Polish–Czechoslovak border conflicts Conflicts from 1918 to 1958

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Cieszyn Silesian dialect Silesian dialect spoken across the Polish-Czech border

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Jablunkov Town in Moravian-Silesian, Czech Republic

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Moravian Wallachia Ethnoregion of Czechia with a Romance history

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Goralenvolk

Goralenvolk was a geopolitical term invented by the German Nazis in World War II in reference to the Goral highlander population of Podhale region in the south of Poland near the Slovak border. The Germans postulated a separate nationality for people of that region in an effort to extract them from the Polish citizenry during their occupation of Poland's highlands. The term Goralenvolk was a neologism derived from the Polish word Górale commonly referring to the people living in the mountains. In order to attempt to make Gorals collaborate with the SS, the Nazis proclaimed that this group was descended from Germanic people and were thus worthy of Germanization and separate treatment from the Poles.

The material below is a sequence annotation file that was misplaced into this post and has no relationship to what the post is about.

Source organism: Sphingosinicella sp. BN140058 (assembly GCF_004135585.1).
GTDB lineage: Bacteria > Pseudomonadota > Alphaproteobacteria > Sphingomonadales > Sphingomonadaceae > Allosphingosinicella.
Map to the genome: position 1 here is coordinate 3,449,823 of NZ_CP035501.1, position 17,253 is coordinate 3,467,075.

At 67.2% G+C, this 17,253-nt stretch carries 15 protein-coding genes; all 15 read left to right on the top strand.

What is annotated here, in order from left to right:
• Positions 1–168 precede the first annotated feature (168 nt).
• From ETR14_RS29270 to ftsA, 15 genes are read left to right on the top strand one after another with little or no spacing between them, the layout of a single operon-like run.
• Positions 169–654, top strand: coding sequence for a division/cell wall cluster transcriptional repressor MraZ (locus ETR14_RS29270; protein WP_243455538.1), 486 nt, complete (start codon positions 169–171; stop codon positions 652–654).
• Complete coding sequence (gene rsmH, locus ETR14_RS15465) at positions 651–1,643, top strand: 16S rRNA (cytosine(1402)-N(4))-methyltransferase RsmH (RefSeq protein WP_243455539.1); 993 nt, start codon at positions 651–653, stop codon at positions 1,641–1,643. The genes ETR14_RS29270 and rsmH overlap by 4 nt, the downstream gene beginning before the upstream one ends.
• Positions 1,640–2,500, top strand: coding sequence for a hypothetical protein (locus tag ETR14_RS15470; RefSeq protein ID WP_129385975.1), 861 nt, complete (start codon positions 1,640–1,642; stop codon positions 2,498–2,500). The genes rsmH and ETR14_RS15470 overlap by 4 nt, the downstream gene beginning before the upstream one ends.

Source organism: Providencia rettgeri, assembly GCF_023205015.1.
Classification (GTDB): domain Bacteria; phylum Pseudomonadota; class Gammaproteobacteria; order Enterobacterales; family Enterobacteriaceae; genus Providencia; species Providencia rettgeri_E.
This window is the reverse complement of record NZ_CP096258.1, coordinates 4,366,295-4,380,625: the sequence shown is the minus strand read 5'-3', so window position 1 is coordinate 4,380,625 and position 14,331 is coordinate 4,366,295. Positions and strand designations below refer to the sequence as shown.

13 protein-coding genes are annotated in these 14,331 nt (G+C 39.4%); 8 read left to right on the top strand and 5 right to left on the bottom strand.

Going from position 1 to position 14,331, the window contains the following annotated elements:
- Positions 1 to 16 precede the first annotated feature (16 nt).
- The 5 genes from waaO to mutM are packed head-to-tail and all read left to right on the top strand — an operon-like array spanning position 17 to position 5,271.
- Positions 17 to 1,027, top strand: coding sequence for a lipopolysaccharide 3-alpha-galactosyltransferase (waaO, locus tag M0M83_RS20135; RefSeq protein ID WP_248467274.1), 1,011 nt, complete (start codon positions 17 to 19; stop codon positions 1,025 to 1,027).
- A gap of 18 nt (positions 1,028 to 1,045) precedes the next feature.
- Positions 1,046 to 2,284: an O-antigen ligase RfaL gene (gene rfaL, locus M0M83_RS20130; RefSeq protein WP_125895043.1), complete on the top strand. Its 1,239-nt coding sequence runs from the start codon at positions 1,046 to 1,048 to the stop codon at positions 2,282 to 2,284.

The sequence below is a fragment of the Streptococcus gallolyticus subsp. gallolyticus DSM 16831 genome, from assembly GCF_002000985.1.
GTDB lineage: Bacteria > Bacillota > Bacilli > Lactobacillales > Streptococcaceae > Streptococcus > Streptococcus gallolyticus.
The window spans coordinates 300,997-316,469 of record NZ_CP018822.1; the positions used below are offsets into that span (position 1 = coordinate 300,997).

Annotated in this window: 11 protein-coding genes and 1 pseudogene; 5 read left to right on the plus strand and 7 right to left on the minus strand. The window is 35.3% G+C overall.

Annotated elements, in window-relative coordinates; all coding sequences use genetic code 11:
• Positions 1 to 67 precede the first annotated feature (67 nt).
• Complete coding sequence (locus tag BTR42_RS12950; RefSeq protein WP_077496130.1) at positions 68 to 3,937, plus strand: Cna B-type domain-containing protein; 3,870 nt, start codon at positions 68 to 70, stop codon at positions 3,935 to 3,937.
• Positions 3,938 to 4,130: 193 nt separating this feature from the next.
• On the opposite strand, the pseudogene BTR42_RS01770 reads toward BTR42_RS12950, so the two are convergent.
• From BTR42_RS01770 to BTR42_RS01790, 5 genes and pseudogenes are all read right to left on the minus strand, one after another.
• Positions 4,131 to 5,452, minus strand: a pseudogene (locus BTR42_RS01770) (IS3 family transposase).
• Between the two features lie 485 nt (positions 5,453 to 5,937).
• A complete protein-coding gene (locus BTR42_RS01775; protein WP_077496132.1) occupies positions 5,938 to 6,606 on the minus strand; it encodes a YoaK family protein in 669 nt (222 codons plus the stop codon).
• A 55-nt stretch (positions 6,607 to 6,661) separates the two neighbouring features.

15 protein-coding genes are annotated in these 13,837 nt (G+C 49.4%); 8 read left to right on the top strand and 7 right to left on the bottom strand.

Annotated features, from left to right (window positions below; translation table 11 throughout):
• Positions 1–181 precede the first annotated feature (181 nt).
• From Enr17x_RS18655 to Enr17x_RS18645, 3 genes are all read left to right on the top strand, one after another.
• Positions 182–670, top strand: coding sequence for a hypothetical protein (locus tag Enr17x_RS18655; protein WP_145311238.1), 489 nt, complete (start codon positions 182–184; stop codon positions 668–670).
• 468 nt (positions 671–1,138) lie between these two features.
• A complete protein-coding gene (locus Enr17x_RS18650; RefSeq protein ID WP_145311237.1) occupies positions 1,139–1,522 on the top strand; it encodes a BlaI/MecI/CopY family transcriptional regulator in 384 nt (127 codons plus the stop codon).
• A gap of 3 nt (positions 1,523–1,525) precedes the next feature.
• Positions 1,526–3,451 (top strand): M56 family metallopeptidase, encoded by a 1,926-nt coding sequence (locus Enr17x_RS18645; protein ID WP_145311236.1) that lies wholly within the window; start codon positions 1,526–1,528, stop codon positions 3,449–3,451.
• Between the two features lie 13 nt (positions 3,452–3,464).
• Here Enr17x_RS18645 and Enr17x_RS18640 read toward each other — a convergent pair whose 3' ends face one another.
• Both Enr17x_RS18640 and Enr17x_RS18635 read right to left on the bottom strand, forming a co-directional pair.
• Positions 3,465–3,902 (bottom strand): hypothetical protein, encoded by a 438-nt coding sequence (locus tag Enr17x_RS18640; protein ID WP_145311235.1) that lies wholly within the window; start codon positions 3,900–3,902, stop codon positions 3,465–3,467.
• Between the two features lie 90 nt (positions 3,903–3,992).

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Dialects of Polish Overview of dialects of the Polish language

Polish dialects are regional vernacular varieties of the Polish language.

Western Beskids

The Western Beskids are a set of mountain ranges spanning the Czech Republic, Slovakia, and Poland. Geologically the Western Beskids are part of the Outer Western Carpathians.

National costumes of Poland National costumes of Poland vary by region.

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Lesser Poland dialect Dialect of the Polish language

The Lesser Polish dialect is a cluster of regional varieties of the Polish language around the Lesser Poland historical region. The exact area is difficult to delineate due to the expansion of its features and the existence of transitional subdialects.

Cieszyn Vlachs

The Cieszyn Vlachs are a Polish ethnographic group living around the towns of Cieszyn and Skoczów, one of the four major ethnographic groups in Cieszyn Silesia, the one mostly associated with wearing Cieszyn folk costume but not the only one speaking Cieszyn Silesian dialect. The name, identical to Vlachs, is probably not directly associated with that group but was coined by adjacent groups as a nickname.

Silesian Gorals

Silesian Gorals are an ethnographic group living in Silesian Beskids and Moravian-Silesian Beskids within historical region of Cieszyn Silesia. They are one of the four major ethnographic groups of Cieszyn Silesia.